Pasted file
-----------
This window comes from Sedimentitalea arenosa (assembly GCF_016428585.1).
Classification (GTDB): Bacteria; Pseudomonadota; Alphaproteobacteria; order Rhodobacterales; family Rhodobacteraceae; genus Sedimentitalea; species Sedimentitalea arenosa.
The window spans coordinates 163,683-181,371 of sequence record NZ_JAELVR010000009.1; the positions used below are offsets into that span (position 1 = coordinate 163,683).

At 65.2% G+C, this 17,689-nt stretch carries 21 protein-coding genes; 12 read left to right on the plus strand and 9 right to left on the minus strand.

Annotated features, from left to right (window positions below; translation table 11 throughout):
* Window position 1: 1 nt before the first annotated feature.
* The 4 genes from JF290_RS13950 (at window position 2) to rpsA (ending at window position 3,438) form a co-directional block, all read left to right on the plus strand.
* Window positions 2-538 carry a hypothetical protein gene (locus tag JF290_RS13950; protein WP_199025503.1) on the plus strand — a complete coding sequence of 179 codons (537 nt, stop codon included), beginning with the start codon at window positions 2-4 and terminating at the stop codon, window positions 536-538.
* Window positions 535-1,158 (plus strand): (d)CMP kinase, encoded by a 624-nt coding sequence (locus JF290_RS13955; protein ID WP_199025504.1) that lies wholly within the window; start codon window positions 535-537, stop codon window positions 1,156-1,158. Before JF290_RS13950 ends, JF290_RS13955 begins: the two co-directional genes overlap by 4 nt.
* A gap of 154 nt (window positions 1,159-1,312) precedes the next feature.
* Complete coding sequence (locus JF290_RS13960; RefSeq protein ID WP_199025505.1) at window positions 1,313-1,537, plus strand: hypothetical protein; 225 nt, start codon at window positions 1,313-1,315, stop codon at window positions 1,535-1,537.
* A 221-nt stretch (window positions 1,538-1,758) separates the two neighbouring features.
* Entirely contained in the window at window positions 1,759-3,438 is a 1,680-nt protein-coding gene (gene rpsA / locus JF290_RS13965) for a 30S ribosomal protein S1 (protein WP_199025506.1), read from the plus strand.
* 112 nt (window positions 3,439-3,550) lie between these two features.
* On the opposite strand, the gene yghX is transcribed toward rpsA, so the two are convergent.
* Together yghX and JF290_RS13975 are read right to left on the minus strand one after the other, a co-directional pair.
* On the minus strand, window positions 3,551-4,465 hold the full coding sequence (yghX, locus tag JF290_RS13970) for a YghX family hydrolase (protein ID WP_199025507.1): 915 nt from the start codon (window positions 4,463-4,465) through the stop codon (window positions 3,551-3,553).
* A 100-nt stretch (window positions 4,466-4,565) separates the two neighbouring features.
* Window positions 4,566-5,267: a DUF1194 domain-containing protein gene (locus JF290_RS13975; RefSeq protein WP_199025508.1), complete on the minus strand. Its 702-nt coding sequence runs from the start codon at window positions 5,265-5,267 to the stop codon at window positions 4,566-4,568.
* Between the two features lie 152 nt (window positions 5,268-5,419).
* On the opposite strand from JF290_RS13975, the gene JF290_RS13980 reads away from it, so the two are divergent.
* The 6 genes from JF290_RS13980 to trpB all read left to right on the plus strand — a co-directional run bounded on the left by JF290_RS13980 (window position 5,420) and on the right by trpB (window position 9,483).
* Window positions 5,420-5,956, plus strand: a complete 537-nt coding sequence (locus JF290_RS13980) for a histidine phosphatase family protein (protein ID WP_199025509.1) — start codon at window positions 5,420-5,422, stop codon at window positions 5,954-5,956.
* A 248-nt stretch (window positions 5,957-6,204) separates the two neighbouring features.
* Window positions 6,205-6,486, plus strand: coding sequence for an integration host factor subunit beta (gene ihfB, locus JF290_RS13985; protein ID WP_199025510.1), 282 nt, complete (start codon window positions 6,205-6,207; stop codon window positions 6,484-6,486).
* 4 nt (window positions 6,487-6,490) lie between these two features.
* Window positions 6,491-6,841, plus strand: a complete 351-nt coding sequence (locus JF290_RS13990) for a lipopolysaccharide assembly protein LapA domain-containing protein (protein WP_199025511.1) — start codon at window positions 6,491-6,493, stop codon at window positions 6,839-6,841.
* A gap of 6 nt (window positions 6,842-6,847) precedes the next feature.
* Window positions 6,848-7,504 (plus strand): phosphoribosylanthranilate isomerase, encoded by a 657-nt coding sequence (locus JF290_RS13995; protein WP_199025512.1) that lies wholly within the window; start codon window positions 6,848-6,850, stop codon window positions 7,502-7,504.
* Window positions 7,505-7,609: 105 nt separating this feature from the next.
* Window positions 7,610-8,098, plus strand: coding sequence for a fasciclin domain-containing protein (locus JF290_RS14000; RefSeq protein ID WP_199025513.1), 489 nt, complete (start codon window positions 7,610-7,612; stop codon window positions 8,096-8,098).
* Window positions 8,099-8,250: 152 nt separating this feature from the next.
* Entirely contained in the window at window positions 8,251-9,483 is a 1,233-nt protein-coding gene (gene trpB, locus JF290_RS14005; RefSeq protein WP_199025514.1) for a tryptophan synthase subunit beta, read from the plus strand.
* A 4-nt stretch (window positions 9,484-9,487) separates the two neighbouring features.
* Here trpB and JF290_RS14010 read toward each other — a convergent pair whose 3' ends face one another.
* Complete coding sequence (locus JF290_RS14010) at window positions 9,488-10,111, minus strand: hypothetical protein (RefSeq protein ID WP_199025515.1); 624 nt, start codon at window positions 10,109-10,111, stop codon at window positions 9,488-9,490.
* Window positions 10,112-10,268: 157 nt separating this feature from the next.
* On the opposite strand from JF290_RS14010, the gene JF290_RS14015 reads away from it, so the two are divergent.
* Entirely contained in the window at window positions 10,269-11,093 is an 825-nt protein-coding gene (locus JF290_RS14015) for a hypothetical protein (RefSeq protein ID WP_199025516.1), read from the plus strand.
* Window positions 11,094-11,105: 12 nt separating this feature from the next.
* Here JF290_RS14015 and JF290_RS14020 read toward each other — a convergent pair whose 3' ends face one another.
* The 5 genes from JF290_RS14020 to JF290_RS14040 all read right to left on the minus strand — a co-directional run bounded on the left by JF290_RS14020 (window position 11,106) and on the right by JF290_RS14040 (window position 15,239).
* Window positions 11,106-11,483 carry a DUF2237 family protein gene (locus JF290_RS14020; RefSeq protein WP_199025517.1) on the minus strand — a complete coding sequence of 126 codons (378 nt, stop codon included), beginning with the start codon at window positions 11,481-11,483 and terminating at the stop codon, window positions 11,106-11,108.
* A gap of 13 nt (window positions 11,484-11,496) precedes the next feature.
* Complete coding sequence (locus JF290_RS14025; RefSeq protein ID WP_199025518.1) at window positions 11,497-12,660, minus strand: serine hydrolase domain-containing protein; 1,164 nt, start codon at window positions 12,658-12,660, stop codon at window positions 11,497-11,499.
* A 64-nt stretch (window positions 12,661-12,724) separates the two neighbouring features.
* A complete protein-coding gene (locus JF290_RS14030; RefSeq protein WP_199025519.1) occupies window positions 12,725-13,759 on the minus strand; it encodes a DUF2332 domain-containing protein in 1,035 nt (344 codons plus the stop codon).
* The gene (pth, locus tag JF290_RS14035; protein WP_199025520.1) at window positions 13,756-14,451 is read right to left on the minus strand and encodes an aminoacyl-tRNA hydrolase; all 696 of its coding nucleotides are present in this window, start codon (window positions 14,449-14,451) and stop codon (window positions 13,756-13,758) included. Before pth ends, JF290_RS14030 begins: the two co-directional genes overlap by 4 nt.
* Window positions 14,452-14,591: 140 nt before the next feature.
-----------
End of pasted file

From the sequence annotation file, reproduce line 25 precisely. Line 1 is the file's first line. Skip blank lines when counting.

* Window positions 6,205-6,486, plus strand: coding sequence for an integration host factor subunit beta (gene ihfB, locus JF290_RS13985; protein ID WP_199025510.1), 282 nt, complete (start codon window positions 6,205-6,207; stop codon window positions 6,484-6,486).